However, the option of having a ‘green’ cremation is becoming more accessible in South Africa, after the launch of the country’s second Alkaline hydrolysis or aquamation facility at Avbob’s Prep Centre in Pretoria West on Wednesday, 22 June. The reason this natural biomimicry process is considered eco-friendly, and why known eco-warrior Desmond Tutu requested to be cremated like this, is because the process has no direct emission of harmful greenhouse gases or mercury into the atmosphere, with Avbob claiming it has a carbon footprint that is one 10th of that of flame cremation. Khensahosi Makondo had done everything to win the WBF International belt from Ndombassy, until the 10th and last round. And despite taking a few more hours than a flame-based cremation, it is more energy-efficient, saving 90% energy compared to flame cremation. They see the country deteriorating, and believe it might get worse, and they are concerned about safety, education for their kids, and for some it is just that there are better opportunities abroad. Aquamation — also referred to as flameless cremation, water cremation and bio-cremation — is an alternative to flame-based cremation or burial, whereby the combination of water, heat, pressure and high alkaline level (combination of sodium and potassium hydroxide) accelerates the body’s natural decomposition process. Ndombassy, who was as fresh as he was in the first round, landed a devastating right hook to the jaw and followed up with well-executed power combos. “It’s basically an accelerated version of what would normally happen either in the grave or. It significantly increases range and enables comparable performance of the vehicle with that of a conventional diesel truck, says Daimler Truck.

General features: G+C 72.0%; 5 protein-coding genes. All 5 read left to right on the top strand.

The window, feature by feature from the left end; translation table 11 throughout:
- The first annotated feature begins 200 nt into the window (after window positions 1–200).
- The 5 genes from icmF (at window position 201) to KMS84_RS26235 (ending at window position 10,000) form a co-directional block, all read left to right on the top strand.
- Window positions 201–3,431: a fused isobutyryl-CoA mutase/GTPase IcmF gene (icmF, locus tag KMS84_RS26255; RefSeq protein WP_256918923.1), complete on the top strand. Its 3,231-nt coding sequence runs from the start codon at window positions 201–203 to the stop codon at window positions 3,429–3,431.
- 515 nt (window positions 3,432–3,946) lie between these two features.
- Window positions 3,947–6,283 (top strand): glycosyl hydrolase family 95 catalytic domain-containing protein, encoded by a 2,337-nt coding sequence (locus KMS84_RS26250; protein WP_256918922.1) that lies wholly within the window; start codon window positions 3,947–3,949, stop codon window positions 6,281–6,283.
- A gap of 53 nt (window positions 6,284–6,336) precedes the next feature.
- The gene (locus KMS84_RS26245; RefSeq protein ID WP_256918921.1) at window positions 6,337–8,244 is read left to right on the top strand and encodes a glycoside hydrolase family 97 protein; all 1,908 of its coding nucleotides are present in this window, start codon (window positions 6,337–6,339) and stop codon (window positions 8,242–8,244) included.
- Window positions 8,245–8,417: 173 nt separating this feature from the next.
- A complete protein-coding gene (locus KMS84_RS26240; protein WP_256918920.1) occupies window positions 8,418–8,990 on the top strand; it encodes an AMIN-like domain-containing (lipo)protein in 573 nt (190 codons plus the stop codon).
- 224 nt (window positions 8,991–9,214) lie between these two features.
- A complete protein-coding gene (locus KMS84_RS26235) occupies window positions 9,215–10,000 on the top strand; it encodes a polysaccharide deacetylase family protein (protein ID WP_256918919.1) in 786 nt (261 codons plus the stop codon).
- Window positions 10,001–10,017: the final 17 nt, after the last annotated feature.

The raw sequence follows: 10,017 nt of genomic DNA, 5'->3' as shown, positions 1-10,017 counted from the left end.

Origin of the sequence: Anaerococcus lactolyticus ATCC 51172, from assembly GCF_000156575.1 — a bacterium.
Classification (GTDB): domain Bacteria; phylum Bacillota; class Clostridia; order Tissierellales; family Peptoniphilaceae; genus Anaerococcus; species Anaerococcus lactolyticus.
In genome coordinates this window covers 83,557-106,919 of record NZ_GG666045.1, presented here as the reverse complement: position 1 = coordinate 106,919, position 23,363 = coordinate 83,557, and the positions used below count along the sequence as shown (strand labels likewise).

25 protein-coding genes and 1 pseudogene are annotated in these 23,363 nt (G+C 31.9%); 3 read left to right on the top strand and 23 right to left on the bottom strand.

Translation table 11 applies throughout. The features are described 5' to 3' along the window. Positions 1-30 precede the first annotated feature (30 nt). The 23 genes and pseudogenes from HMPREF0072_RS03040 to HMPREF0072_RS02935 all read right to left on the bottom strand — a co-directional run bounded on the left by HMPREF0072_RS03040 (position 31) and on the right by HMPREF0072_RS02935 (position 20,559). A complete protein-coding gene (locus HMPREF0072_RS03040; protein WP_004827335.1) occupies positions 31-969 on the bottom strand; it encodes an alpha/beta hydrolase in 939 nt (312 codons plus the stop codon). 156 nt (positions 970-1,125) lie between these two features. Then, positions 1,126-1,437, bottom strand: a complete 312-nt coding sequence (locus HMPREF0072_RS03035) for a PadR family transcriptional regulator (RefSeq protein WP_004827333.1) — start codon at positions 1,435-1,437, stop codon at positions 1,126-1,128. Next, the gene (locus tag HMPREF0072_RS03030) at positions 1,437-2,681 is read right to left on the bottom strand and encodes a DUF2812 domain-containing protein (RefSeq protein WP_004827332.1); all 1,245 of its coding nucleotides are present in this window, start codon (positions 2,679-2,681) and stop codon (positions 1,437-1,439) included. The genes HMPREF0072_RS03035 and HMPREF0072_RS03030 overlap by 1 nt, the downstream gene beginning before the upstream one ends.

. The big crowd, which was there to support the local boxer, fell dead silent. Your tax residency status determines how you are taxed in a particular country.. if you were to lay a body in a stream of running water,” said Adriaan Bester, Avbob General Manager for Corporate Affairs at the launch.. “That process that will happen there is exactly what happens here, it just happens in a few [4-6] hours instead of weeks or months. Those living abroad without this letter could find themselves obliged to report their global earnings every year to Sars.” What’s left is the bones and a benign sterile liquid (containing no trace of DNA and RNA), that is recycled back into the municipal wastewater system. The truck not only requires special tanks on the side of the vehicle but also its own refuelling infrastructure – the hydrogen refuelling stations previously designed for commercial vehicles (pressurised refuelling at 350bar) are incompatible with the system.